Course Selection Opportunities for New Learning


Maggie Cummings

Staff Writer

Sophomore Juanito Briones has difficulty choosing between all his options for next year.

The start of the third quarter is an exciting time for Foran’s students. It brings them the opportunity to start new classes, usually half-year electives, but it also provides the chance for students to select their courses for the upcoming year.

Students from freshmen to juniors select which classes they want to take for their next school year from the course selection packet provided by the Milford Board of Education. In terms of core academic classes, students work with their current teachers to determine what class would be right for them for the following year.

Teachers often recommend what level class a student should take in the future, but they are also accommodating at the same time. Many times, teachers will alter or modify their recommendations based on the desire of the student. English teacher, Ms. Shannon Ramsey, takes different factors into account when recommending students, but remains flexible. She says, “I take into consideration the student’s motivation, skills, and grades. [I will sign off on a course I don’t agree with] if the student is passionate about it.”

Students have more leeway and personal choice when it comes to choosing electives for next year. What many students enjoy about electives are that there are so many options available to them. There are a wide range of art, business, history, science, music, technology, family and consumer science, and English classes. Students also enjoy the fact that they can take multiple electives from the same field. For example, Senior Hannah Kresen takes both band and peer assist music.

Senior Jeunne Mariano will miss course selection next year, and has some advice for upcoming students. She says, “I liked the versatility of the classes that we can take, but I don’t like how we’re restricted due to requirements that we have to meet. I will miss being given first priority, as college classes fill up fast and are first-come-first serve. My advice- I get in high school, you want to have fun, but if you want to get into a good college, you have to be mindful of your course load- it can’t be all electives.” Senior Graham Chen pitches in with some advice of his own. He says, “Fill your schedule with classes you like. Choose courses that challenge you so in college you don’t have to take them and pay money.”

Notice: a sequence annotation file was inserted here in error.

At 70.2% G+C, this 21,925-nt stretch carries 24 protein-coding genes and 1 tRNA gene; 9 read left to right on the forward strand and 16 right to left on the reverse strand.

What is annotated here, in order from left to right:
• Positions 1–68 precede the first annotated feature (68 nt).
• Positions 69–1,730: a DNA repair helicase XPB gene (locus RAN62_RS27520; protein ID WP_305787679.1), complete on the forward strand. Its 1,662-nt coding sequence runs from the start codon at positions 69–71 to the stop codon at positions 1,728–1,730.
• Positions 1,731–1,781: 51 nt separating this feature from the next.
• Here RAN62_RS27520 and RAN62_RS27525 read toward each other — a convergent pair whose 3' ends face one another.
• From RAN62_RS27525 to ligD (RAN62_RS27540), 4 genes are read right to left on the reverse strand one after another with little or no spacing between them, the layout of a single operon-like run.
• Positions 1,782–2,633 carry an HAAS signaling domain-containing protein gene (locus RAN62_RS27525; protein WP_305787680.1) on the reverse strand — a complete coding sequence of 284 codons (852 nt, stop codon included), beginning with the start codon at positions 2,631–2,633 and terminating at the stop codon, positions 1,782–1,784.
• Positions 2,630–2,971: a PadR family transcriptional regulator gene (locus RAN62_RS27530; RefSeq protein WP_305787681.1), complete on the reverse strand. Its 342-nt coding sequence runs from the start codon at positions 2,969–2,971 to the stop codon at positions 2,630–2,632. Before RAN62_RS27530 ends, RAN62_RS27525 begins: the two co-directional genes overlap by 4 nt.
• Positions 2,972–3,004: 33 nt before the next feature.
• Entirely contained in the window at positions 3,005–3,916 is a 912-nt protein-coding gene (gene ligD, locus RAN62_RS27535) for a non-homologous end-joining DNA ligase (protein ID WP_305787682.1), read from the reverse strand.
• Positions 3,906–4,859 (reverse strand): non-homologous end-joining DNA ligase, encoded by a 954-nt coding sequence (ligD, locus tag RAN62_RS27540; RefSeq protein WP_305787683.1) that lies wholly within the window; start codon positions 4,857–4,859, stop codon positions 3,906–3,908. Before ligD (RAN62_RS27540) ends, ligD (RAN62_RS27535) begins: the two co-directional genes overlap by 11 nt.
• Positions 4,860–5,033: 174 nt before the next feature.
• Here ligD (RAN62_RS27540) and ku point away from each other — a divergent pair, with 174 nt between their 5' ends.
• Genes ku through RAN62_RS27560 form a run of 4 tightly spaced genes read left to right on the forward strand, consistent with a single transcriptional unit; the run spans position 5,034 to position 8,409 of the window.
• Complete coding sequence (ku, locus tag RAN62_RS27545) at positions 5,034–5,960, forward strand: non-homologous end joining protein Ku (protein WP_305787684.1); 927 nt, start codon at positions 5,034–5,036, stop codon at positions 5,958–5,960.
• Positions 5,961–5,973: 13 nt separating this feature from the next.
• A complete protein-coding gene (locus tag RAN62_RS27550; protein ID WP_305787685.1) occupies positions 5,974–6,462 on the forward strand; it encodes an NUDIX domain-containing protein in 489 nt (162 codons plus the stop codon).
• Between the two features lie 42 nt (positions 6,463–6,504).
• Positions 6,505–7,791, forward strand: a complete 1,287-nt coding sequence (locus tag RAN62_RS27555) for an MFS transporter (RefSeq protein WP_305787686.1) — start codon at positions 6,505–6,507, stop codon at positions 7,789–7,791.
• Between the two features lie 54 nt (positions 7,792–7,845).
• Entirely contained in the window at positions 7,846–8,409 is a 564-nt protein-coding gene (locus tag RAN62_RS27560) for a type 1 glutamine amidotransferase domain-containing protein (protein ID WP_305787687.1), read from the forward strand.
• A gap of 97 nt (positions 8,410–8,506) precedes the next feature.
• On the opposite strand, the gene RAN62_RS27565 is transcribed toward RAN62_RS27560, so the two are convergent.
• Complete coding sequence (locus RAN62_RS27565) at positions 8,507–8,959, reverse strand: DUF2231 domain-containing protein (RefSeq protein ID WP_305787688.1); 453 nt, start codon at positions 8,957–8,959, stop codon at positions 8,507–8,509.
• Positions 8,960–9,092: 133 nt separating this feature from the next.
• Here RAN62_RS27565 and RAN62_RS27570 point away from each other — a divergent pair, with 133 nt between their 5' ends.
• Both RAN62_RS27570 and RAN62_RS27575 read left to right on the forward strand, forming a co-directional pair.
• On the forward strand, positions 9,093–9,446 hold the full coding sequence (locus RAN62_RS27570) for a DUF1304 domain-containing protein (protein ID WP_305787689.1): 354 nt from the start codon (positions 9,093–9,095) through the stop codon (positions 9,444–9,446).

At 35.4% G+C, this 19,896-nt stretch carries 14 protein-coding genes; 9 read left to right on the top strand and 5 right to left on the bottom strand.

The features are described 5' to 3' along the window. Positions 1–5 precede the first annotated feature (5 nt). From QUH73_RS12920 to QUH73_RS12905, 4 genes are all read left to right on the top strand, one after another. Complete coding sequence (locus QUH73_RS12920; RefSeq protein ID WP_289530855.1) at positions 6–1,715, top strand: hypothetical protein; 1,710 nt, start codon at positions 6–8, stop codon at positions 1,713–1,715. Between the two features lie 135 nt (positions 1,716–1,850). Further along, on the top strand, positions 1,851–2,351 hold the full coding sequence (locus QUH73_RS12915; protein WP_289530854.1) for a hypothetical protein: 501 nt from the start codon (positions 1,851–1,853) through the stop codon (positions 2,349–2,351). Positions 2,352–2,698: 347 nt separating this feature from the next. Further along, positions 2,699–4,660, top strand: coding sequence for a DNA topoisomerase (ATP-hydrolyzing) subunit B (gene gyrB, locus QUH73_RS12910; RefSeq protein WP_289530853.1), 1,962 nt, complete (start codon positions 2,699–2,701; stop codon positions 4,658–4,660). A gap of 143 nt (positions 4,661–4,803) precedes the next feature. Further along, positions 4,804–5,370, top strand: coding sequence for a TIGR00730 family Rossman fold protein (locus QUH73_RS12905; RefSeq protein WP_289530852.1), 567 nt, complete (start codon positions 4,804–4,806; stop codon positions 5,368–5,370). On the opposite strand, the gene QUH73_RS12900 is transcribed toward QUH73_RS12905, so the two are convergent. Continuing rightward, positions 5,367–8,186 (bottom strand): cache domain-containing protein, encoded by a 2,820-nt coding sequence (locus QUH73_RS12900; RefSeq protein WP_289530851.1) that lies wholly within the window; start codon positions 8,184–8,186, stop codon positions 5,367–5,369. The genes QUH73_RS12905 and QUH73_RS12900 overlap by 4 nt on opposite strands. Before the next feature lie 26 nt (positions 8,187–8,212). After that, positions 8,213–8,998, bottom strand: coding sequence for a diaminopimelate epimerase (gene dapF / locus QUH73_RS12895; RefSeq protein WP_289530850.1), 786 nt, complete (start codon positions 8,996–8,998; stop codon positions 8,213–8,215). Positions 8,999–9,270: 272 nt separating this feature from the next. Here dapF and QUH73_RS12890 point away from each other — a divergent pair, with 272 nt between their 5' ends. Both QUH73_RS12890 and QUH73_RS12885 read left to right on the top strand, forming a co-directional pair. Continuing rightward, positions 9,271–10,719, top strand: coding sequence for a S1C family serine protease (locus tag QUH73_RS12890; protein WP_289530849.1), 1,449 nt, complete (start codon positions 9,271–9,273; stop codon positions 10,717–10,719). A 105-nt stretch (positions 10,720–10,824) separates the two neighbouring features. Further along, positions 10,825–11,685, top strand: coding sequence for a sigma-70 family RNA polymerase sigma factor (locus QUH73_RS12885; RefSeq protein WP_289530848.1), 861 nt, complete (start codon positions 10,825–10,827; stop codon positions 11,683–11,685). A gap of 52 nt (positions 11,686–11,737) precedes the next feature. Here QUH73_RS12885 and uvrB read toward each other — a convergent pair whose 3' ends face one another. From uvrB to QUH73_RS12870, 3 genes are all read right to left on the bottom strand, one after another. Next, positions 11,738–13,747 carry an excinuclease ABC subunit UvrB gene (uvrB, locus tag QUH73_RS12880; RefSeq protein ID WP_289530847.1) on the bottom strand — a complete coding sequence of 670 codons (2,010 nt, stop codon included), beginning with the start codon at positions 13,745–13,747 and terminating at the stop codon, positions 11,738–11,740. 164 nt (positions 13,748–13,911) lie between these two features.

About choosing classes, junior Vaishnavi Bulusu says, “I feel like it’s stressful but exciting because it’s our last year of high school.” Her friend Lauren Niemen pitches in. “I think that it’s stressful but it’s also exciting and I’m indecisive about it. We want to challenge ourselves but we also want to make it fun.” Senior Abby Richards won’t be signing up for classes next year at Foran but found it interesting to take journalism her senior year. “It’s a good class that teaches you how to work with people, meet deadlines, learn interviewing and research skills.” Although Abby is taking this class as an elective this year since it’s her first year, any junior who takes Journalism class will be eligible to take Journalism 2 as their English class their senior year.

It is important for students to remember that there are still requirements to graduate. So, when picking out future years’ classes, students should make sure they have a plan to acquire all the credits they need. There are so many options to choose from that even though one may not want to take a class in a certain area to get the required credit, they can find a class within that field that will still interest them. And to freshmen and sophomores- don’t worry if you are unable to decide on which classes you want to take for the upcoming year. Guidance counselors and teachers are willing to help students who are unsure. If you plan well, you have your remaining years of high school to take courses that interest you.

all the departments in the elective fair including, family and consumer science, journalism, music, business, yearbook, and the technology department. Photo courtesy of Mane Street Mirror Staff